Months after devastating Lismore floods, 1,300 people are still unable to return to their homes

Three months after the devastating Lismore flood in late February, 1,300 people remain in emergency accommodation and less than 20 per cent of businesses are back in business.

Losing their home in the flood forced Nathan Rose, his partner Tina Ashcroft, who was heavily pregnant, and their seven children to camp in tents on a family property along the Wilsons River.

But when the second flood came a month later, and their baby was born prematurely, they moved into two trailers on the farm to accommodate them all.

“It’s been a wild ride,” Rose said.

A donated temporary house set up this week in the backyard of their Lismore home has been a turning point, three months since they became homeless.

Resilience NSW has confirmed that, as of this week, there are still over 1,300 people in emergency accommodation in Northern Rivers.

Teresa Blackley was renting in a trailer park in south Lismore when the flood peak hit.

a woman with glasses
Teresa Blackley has been living in a tent for nine weeks, but says she is one of the “lucky ones” to get a short-term rental.( ABC North Shore: Bronwyn Herbert)

He then moved between different campsites in the area 10 times, including at Coraki, downriver from Lismore, when the second major flood hit the region in late March.

“During the second flood I had a heart attack and had to be evacuated to Lismore Base Hospital,” she said.

But because she now lives in a rental house, not a caravan or tent, she thinks she’s “one of the lucky ones.”

Lismore City Council is now proposing a $400 million land swap, which will allow people to move from more flood-prone areas to higher ground.

Piles of rubble and debris in a Lismore street.
Piles of rubble and debris on a Lismore street after the 2022 floods.(ABC News: Gavin Coote)

Lismore Mayor Steve Krieg, whose family’s home and business were both flooded to the roof, believes people “smarter than he” should be making the big decisions about how to make a land swap work.

“What’s more expensive is continually rebuilding by doing the same things over and over again; we have to do things differently this time,” he said.

“No doubt about that”.

Lismore City Council estimates that there are now 250 shops open in the CBD and industrial estate in South Lismore.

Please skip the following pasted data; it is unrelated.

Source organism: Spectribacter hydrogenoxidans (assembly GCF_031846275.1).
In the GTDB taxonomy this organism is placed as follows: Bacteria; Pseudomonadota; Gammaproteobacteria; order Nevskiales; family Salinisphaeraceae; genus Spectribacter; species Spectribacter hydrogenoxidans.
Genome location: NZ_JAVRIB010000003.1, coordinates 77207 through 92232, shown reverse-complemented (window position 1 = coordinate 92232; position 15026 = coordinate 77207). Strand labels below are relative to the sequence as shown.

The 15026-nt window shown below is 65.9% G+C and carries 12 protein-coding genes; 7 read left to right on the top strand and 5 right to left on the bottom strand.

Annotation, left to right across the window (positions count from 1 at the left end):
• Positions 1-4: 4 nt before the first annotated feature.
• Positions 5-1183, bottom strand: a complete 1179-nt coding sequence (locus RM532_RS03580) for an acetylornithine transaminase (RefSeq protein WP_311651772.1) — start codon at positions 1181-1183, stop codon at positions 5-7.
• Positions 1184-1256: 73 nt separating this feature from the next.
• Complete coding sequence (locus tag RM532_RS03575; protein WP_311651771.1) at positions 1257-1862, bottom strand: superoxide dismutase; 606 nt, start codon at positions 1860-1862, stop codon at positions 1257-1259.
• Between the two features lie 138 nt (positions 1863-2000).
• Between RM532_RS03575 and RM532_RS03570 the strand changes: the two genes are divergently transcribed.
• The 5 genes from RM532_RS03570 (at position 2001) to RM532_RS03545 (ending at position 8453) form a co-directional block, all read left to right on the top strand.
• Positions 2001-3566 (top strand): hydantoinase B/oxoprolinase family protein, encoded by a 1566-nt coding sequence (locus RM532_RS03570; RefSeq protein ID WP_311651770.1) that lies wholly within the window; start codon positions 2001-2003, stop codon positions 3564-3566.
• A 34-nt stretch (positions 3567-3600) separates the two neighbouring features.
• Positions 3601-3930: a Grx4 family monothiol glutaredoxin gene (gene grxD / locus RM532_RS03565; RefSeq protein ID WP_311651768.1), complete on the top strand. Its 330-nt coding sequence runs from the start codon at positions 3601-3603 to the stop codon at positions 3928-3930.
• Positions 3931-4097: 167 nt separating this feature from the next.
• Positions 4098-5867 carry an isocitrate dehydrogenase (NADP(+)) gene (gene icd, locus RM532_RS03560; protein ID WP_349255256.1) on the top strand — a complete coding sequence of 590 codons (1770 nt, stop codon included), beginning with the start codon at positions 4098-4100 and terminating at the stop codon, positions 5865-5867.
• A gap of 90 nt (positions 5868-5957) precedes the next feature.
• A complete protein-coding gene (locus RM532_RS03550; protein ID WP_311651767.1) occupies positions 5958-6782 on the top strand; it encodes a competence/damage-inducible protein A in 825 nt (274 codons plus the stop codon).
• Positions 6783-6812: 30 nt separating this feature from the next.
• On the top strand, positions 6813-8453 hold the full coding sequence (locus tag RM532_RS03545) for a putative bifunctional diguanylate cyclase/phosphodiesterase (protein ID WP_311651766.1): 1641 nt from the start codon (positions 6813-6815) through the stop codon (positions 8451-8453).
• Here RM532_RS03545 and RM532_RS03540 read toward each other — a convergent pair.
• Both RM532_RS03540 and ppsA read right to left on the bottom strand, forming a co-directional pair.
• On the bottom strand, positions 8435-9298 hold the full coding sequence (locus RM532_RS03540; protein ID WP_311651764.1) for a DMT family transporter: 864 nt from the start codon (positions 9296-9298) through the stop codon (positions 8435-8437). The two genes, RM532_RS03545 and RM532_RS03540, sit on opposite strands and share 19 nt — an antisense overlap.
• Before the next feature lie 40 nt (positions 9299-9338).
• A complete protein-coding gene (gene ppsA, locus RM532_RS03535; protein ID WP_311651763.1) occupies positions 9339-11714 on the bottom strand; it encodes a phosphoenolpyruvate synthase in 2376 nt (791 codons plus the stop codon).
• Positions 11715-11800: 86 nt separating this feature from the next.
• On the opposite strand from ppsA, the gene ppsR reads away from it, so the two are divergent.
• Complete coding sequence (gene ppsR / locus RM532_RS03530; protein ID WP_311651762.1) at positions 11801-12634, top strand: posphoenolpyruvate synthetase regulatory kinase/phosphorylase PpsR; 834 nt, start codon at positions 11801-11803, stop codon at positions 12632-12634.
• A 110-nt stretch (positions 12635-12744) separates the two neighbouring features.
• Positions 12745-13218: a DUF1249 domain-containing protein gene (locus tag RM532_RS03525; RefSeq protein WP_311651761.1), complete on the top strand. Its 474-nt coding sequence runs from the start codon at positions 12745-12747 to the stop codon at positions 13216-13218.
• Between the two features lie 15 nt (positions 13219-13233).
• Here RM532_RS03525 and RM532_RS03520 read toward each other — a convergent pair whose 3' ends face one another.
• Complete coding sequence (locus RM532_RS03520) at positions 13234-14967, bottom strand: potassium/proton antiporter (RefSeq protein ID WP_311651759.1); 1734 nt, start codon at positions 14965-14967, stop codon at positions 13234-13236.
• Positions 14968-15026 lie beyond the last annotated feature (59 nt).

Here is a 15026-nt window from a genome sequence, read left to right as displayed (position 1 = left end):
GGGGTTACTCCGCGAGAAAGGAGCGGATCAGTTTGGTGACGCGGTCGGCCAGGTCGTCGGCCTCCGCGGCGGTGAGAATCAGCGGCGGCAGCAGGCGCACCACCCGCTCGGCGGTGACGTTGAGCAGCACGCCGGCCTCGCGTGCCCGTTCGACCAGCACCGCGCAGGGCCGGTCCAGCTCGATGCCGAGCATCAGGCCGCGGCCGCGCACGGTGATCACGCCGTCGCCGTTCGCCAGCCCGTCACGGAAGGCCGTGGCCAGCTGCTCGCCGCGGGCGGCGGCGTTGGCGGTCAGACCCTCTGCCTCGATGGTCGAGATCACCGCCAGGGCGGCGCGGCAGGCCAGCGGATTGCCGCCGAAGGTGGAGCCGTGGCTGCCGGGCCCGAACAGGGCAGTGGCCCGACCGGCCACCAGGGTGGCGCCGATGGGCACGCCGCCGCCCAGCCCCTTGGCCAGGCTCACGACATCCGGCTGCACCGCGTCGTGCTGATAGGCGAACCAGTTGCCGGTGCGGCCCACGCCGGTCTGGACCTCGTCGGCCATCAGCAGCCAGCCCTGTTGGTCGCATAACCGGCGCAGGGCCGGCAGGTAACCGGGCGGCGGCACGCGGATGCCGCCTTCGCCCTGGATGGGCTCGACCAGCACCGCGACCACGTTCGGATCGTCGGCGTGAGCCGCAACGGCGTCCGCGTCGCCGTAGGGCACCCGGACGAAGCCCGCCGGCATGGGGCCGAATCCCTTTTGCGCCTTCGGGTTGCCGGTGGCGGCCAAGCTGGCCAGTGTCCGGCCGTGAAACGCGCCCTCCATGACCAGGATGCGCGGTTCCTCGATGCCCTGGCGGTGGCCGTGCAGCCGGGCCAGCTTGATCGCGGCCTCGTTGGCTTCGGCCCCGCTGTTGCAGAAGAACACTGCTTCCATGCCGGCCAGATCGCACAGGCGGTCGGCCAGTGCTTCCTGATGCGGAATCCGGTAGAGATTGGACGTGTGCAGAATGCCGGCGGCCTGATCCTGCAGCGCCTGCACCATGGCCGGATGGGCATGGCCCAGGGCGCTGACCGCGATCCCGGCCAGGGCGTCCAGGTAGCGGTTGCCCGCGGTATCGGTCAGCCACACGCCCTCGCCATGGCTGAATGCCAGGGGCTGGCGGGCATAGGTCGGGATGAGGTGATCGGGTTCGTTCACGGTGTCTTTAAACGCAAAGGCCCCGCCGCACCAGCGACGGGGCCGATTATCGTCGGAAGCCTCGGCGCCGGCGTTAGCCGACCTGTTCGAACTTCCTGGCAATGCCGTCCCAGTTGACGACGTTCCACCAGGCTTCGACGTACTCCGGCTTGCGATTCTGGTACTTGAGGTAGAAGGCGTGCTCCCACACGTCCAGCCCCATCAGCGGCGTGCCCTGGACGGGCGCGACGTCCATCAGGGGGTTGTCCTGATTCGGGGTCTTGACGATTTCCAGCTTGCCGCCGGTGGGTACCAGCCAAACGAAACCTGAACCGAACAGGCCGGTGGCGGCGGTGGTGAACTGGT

An empty store front
Fewer than 20 per cent of shops have returned to operation in the Lismore CBD.(ABC News: Bronwyn Herbert)
A man poses by a fireplace.
Lismore Mayor Steve Krieg suffered damage to both his home and business in the February flood.(ABC North Shore: Bronwyn Herbert)

“Every day there’s progress, you know you need to look for green shoots in disasters like this and it’s really good to see those businesses slowly coming back to life,” Krieg said.

It has also been a difficult time for the owners.

Adrian Katschke, a retired insurance broker, has been working flat out to refurbish the two shops he owns in Lismore’s Strand Arcade.

A man poses inside a building.
Adrian Katschke has been hard at work remodeling the two stores he owns.(ABC North Shore: Bronwyn Herbert)

He said a tenant had just moved in and the ice cream chain that was renting out their curbside space wasn’t coming back.

“Unfortunately we lost our tenant, now we have to hang a sign on the wall that says open for rent and cross our fingers,” he said.

“I think everything takes time.

But green shoots are emerging.

The owners of the city’s main shopping center have confirmed that four of their major retailers will reopen in July, and the other 70 tenants are in various stages of processing insurance claims, government grant applications and refurbishment.

A man wearing a helmet poses outside a shopping center
Gary McConaghy says that many people rely on Lismore Square for work.(ABC North Shore: Bronwyn Herbert)

Gary McConaghy, CEO of McConaghy Properties, said it’s an important vote of confidence in the city to open as soon as possible.

Aware , updated

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